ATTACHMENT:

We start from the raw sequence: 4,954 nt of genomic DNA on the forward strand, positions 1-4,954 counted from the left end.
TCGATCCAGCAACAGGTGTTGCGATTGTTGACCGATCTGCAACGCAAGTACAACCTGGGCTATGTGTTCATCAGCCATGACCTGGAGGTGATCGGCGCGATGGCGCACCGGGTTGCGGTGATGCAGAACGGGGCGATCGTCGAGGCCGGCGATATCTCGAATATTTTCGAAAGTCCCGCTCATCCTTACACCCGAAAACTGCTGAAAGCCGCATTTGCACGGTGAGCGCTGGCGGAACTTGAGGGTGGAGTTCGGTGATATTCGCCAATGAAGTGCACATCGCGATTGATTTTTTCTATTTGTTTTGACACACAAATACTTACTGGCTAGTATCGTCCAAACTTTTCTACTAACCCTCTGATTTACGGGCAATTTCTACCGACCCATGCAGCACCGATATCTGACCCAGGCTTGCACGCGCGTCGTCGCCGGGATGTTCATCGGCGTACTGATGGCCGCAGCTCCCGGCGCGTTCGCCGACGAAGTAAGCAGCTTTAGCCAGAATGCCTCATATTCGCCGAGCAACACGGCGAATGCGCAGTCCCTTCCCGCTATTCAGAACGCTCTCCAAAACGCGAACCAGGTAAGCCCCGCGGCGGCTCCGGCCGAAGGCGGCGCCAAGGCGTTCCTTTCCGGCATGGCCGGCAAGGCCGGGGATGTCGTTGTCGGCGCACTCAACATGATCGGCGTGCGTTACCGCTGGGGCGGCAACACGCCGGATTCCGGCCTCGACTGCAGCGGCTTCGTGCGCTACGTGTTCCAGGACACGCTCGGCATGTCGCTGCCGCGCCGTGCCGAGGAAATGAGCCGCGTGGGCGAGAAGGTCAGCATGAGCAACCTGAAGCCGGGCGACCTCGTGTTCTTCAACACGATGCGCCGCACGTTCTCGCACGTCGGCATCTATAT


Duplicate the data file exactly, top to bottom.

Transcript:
We start from the raw sequence: 4,954 nt of genomic DNA on the forward strand, positions 1-4,954 counted from the left end.
TCGATCCAGCAACAGGTGTTGCGATTGTTGACCGATCTGCAACGCAAGTACAACCTGGGCTATGTGTTCATCAGCCATGACCTGGAGGTGATCGGCGCGATGGCGCACCGGGTTGCGGTGATGCAGAACGGGGCGATCGTCGAGGCCGGCGATATCTCGAATATTTTCGAAAGTCCCGCTCATCCTTACACCCGAAAACTGCTGAAAGCCGCATTTGCACGGTGAGCGCTGGCGGAACTTGAGGGTGGAGTTCGGTGATATTCGCCAATGAAGTGCACATCGCGATTGATTTTTTCTATTTGTTTTGACACACAAATACTTACTGGCTAGTATCGTCCAAACTTTTCTACTAACCCTCTGATTTACGGGCAATTTCTACCGACCCATGCAGCACCGATATCTGACCCAGGCTTGCACGCGCGTCGTCGCCGGGATGTTCATCGGCGTACTGATGGCCGCAGCTCCCGGCGCGTTCGCCGACGAAGTAAGCAGCTTTAGCCAGAATGCCTCATATTCGCCGAGCAACACGGCGAATGCGCAGTCCCTTCCCGCTATTCAGAACGCTCTCCAAAACGCGAACCAGGTAAGCCCCGCGGCGGCTCCGGCCGAAGGCGGCGCCAAGGCGTTCCTTTCCGGCATGGCCGGCAAGGCCGGGGATGTCGTTGTCGGCGCACTCAACATGATCGGCGTGCGTTACCGCTGGGGCGGCAACACGCCGGATTCCGGCCTCGACTGCAGCGGCTTCGTGCGCTACGTGTTCCAGGACACGCTCGGCATGTCGCTGCCGCGCCGTGCCGAGGAAATGAGCCGCGTGGGCGAGAAGGTCAGCATGAGCAACCTGAAGCCGGGCGACCTCGTGTTCTTCAACACGATGCGCCGCACGTTCTCGCACGTCGGCATCTATAT